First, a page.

Hospital requires use of wireless, wearable sensors to prevent bedsores

Leaf patient sensor--Courtesy of Leaf Healthcare

Chino Valley Medical Center is the first hospital to write a requirement for use of the Leaf Patient Monitoring System to prevent pressure ulcers into its patient safety protocols. The Pleasanton, CA-based, teaching hospital is requiring the use of the adhesive, wireless sensors from Leaf Healthcare to help ensure that its at-risk patients are turned frequently enough by hospital staff to prevent the common problem.

The technology will be required for each patient who scores 18 or lower on the Braden Scale for predicting pressure ulcer risk. The measure involves 6 criteria to assess the level of risk: the ability of the patient to detect and respond to pain or discomfort, level of excessive and continuous skin moisture, amount of physical activity, degree of patient mobility, nutritional status and the amount of assistance the patient needs to move in beds or chairs.

Any patient with an 18 on the scale is deemed to have a mild risk of potential bedsores, with patients that have lower scores having a greater risk.

Use of the sensors has been shown to improve hospital staff compliance with turn protocols, since the accompanying software monitors the frequency with which a patient is turned and offers individualized tracking and alerts for reminding staff that a patient needs to be turned to relieve pressure that can lead to bedsores.

Dr. James Lally

"The vigilance of our staff in regards to prevention methods has enabled Chino Valley to substantially reduce the incidence of reportable pressure ulcers at our facility," Dr. James Lally, chief medical officer of Chino Valley, said in a statement. "The Leaf Patient Monitor will help us to maintain a pressure ulcer-free performance goal while significantly improving staff productivity by allowing clinicians to focus on those patients requiring turn assistance."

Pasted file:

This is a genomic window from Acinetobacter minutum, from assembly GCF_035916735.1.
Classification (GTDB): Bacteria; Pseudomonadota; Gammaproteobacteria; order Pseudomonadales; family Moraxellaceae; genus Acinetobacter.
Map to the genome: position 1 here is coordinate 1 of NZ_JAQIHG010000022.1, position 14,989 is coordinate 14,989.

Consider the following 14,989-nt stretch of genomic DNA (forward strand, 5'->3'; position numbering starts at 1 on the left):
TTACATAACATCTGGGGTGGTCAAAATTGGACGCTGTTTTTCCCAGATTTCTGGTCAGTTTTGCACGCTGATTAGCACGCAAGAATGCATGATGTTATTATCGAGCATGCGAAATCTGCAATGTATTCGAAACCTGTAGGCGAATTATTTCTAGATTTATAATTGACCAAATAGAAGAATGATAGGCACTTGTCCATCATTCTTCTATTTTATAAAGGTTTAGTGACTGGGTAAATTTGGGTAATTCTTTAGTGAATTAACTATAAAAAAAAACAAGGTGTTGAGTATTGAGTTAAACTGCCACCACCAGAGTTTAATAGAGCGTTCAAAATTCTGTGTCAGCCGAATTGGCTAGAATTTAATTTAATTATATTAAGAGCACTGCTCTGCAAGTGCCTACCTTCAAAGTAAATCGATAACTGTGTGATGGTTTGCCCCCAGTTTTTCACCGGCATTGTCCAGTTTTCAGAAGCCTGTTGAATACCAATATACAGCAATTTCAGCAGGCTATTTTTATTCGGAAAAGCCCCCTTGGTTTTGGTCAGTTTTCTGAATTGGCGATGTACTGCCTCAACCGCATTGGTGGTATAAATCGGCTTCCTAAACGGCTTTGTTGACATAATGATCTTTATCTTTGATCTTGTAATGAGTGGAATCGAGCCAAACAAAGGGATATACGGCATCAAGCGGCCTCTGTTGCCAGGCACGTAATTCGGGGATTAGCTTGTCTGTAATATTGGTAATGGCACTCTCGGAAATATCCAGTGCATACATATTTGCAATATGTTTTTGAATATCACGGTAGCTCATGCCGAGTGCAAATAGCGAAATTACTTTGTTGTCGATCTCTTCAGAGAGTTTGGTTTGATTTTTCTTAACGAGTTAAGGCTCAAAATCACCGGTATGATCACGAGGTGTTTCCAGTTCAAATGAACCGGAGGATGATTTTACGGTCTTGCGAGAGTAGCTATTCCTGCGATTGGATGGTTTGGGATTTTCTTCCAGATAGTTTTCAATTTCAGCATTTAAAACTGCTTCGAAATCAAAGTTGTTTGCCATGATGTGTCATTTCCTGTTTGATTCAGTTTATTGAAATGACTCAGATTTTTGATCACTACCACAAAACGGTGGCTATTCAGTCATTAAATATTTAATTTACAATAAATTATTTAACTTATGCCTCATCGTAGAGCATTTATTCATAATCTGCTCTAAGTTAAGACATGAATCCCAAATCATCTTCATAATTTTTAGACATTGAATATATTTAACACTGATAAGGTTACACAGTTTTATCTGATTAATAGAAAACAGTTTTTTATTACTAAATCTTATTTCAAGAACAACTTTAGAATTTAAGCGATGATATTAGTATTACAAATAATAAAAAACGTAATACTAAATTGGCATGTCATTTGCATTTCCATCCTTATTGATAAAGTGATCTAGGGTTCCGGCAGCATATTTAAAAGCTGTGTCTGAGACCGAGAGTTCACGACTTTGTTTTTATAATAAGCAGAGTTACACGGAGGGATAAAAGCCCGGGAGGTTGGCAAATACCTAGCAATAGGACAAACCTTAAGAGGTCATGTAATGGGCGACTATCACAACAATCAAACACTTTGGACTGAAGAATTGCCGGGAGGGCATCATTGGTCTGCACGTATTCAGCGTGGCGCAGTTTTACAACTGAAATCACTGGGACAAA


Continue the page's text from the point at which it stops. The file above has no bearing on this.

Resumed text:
In a study, use of the Leaf patient sensor improved hospital staff compliance with turn protocols to 98% from a baseline of 64%. In separate data as a part of a national Veterans Affairs initiative to reduce hospital-acquired pressure ulcers, staff compliance with hospital turn protocols improved to 89% from compliance rates that have been shown to be as low as 15%.

The system includes a small sensor that adheres to the skin and monitors the patient's position and movement. Data is collected wirelessly and displayed on central computers or mobile devices via software that includes an alert when patients are due to be moved. The device has been cleared by the FDA.

Pressure ulcers are a painful and often chronic condition that afflicts an estimated 2.5 million U.S. patients and cost the U.S. healthcare system more than $11 billion a year, according to the Agency for Healthcare Research and Quality. Hospitals often absorb costs related to hospital-acquired pressure ulcers since they do not qualify for reimbursement by payers, the company noted.

Chino Valley Medical Center is a 126-bed community hospital with 10 intensive care beds.

"Our experience with the Leaf Patient Monitoring System showed that it offers a breakthrough in patient care and safety," said Lally.

- here is the release

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